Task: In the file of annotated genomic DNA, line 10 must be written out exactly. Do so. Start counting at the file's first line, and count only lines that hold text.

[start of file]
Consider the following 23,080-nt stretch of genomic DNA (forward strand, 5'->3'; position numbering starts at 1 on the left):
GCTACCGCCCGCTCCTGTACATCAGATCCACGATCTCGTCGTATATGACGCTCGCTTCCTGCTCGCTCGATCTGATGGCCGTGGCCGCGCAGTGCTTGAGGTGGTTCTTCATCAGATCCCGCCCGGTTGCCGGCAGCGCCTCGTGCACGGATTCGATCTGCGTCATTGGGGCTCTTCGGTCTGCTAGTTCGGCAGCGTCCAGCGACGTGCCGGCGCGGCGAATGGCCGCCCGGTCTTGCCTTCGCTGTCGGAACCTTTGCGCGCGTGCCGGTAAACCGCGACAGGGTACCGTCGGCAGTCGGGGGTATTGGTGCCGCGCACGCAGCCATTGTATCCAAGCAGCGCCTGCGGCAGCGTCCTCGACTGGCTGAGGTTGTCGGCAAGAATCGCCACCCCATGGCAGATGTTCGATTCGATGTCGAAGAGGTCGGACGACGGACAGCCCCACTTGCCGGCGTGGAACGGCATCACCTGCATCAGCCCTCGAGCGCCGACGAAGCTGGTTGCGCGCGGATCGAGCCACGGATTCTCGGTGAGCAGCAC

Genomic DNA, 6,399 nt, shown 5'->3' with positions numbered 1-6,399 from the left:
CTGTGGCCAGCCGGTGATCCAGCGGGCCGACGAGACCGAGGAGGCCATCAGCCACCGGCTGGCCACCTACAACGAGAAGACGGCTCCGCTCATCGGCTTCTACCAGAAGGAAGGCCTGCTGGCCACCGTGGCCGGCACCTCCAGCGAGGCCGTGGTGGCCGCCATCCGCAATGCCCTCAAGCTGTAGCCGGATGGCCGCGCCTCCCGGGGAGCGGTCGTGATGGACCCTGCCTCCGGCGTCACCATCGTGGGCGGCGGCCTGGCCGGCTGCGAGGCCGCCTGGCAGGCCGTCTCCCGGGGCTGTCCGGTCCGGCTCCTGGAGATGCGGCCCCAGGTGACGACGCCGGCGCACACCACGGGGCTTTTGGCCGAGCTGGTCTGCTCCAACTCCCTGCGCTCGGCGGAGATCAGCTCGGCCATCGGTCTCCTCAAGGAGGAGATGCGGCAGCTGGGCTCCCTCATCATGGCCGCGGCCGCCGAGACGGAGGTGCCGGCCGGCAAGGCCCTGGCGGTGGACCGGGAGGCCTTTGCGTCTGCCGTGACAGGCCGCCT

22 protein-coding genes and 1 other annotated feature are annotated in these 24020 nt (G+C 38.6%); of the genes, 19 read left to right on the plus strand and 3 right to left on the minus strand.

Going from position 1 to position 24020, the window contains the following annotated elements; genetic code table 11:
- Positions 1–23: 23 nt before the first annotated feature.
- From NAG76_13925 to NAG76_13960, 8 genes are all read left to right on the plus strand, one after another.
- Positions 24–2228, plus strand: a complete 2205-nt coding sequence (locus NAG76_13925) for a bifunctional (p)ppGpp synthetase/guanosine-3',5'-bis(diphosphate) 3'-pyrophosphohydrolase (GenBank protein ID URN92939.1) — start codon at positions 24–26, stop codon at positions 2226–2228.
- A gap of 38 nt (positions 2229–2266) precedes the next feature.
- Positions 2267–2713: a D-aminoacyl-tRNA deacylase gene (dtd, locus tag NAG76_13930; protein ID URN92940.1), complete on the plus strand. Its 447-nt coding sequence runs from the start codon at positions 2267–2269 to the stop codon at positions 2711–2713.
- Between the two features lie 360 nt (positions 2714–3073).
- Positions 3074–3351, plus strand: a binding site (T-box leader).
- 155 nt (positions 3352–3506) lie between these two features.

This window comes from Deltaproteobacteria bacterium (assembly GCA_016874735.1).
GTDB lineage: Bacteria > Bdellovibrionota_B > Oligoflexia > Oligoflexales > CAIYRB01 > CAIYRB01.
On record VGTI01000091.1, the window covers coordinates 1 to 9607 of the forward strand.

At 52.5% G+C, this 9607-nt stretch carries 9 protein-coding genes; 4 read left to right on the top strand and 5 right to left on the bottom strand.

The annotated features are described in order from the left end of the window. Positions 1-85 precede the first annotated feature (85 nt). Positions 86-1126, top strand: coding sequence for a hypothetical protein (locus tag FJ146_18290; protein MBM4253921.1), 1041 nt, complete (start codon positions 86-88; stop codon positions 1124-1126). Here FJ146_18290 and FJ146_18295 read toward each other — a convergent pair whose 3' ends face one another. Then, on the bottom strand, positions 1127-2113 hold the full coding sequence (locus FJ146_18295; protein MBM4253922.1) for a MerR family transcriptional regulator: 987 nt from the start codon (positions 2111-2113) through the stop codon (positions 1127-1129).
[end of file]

- A gap of 38 nt (positions 2229–2266) precedes the next feature.